Help announced to avoid ‘lost generation’ of students in Indonesia

Emergency measures exemplify different treatment of public and private universities, critics say

July 6, 2020
Jakarta Java Indonesia
Source: iStock

Indonesia’s government has unveiled tuition fee relief measures for students whose families have suffered a financial hit from the coronavirus, amid predictions that the pandemic could spawn a “lost generation” of student dropouts in the country.

However, only public universities are obliged to provide the concessions, leading to fears that students at private institutions – which comprise about 90 per cent of the sector – could miss out.

Education minister Nadiem Makarim has announced a new regulation authorising a tranche of support measures including fee discounts, deferrals and pay-by-instalment plans.

Fees will be waived for those whose degrees have stalled because of campus closures, and halved for final-year students on reduced study loads. Students can also apply for hardship scholarships and contributions towards their internet connection charges.

Mr Makarim told a Jakarta media conference that students should be able to continue learning during the pandemic and to pay less if they were unable to access campus facilities or services, according to a report from Indonesia’s Cabinet Secretariat.

The government is supporting students so that they can “surmount the existing challenges”, he said. The aim is to “ease the burden…so that they can still graduate, still be able to continue their schooling and are not prone to dropping out”, he added, according to the newspaper Kompas.

Some of the country’s top public institutions have agreed to the concessions. They include Java’s Gadjah Mada, Sebelas Maret, Semarang State, Surabaya State and Yogyakarta State universities and Gorontalo State University in Sulawesi.

Mr Makarim said that he wanted similar conditions made available at private universities and announced that the government would allocate 1 trillion rupiah (£55 million) to underwrite fee reductions for private college students.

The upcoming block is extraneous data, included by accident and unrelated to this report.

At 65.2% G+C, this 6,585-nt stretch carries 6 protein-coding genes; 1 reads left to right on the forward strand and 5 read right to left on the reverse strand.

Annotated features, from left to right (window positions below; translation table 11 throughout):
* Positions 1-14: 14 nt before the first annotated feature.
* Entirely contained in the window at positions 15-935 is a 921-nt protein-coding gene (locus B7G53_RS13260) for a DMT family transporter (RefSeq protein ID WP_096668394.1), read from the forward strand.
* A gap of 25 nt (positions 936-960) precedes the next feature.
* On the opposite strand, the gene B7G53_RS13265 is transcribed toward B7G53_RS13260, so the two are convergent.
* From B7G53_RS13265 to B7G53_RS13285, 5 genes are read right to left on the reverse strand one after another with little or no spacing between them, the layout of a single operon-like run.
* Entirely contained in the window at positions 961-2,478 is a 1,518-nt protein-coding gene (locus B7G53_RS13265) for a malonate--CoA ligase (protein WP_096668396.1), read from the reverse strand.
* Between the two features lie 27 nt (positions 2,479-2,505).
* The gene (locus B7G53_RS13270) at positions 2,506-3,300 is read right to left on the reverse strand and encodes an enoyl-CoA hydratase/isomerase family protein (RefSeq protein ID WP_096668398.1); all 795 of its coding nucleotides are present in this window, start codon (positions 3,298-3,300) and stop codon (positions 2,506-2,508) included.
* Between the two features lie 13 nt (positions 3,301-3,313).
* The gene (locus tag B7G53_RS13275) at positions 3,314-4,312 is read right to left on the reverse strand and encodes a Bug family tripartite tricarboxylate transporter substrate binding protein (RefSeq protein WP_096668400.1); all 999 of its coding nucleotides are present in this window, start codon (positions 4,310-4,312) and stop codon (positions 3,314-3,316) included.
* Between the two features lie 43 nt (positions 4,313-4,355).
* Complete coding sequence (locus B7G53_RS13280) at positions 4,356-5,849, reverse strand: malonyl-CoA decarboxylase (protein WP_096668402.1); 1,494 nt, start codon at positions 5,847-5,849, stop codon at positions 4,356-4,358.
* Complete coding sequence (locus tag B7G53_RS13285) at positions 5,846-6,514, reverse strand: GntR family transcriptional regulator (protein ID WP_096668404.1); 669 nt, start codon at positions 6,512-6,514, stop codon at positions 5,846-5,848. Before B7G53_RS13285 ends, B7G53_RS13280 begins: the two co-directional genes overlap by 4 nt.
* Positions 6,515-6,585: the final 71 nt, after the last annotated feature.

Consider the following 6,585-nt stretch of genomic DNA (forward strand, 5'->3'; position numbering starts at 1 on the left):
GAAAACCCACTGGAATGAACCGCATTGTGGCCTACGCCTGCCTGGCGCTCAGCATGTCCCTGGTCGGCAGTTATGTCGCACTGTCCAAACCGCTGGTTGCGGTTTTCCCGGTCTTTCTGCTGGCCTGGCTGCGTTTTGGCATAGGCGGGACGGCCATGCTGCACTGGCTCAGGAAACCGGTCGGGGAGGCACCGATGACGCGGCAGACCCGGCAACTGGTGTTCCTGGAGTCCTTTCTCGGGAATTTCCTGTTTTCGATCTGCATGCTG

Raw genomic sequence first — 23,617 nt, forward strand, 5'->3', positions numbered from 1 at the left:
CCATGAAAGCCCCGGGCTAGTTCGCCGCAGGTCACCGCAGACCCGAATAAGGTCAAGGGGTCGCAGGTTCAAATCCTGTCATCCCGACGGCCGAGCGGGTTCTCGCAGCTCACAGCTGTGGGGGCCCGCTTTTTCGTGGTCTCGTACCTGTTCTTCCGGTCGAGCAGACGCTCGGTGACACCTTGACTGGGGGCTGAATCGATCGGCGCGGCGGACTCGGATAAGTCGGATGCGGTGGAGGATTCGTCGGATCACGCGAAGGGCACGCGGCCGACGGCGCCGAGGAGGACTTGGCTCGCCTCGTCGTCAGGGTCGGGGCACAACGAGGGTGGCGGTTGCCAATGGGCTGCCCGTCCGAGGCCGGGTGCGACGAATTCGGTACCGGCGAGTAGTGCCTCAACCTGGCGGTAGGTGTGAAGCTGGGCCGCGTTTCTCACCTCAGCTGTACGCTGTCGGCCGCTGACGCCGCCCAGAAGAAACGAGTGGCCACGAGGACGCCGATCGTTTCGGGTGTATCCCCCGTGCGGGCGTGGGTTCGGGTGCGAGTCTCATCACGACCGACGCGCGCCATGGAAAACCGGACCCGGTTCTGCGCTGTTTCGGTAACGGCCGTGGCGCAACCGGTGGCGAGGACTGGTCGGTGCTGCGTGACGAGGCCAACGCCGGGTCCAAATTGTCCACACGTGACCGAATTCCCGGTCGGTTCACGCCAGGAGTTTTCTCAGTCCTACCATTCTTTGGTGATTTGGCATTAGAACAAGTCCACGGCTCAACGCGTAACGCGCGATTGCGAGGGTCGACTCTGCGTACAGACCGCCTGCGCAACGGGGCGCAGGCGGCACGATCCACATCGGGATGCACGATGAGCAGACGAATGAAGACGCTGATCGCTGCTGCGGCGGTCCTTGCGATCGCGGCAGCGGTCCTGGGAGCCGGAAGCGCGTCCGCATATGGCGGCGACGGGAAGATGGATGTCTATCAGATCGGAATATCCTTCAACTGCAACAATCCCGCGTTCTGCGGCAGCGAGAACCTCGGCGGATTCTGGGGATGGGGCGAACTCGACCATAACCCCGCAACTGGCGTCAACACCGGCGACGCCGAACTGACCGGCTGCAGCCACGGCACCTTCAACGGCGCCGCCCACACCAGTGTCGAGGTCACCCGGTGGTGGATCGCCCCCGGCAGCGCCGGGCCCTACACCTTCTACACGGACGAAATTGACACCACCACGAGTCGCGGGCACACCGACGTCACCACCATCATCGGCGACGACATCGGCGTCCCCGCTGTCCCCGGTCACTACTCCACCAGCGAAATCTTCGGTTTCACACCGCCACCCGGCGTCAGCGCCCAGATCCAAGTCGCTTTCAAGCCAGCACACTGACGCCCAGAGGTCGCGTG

This would boost the number of students receiving government financial assistance by about 410,000, adding to almost 470,000 already receiving benefits under the Indonesia Smart Lecture Card programme and “mission-aim” scholarships for academically talented students from low-income families.

Indonesia’s Association of Private Higher Education Institutions (Aptisi) praised the new funding but questioned whether it would be enough. Chairman Budi Djatmiko told the Jakarta Post that a failure to alleviate the pandemic’s impact on university students could result in a “lost generation” of students, as withdrawals mushroomed.

He said that private institutions attracted only 7 per cent of state higher education funding despite educating the majority of students: “Private universities are also part of Indonesia. Why are they being treated differently?”

Aptisi has petitioned the central government for emergency funds from the education ministry, after its survey during the earlier stages of the pandemic found that 80 per cent of Jakarta’s 300-plus private higher education institutions were already struggling to pay salaries.

Meanwhile, a survey by the Alliance of Student Executive Bodies (BEM-SI) found that 83 per cent of respondents’ family incomes had been reduced by the pandemic and that 77 per cent did not know how they would pay their fees.

BEM-SI has campaigned for fee reductions and a freeze on fee increases in the latter half of the year. However, the new regulation appears to allow fee hikes.

The Conversation reported that unemployment in the archipelago was predicted to almost double to 9.2 per cent, with young people – one-sixth of whom were jobless even before the pandemic hit – expected to bear the brunt. Reduced graduation rates would further exacerbate youth unemployment, it warned.

john.ross@timeshighereducation.com

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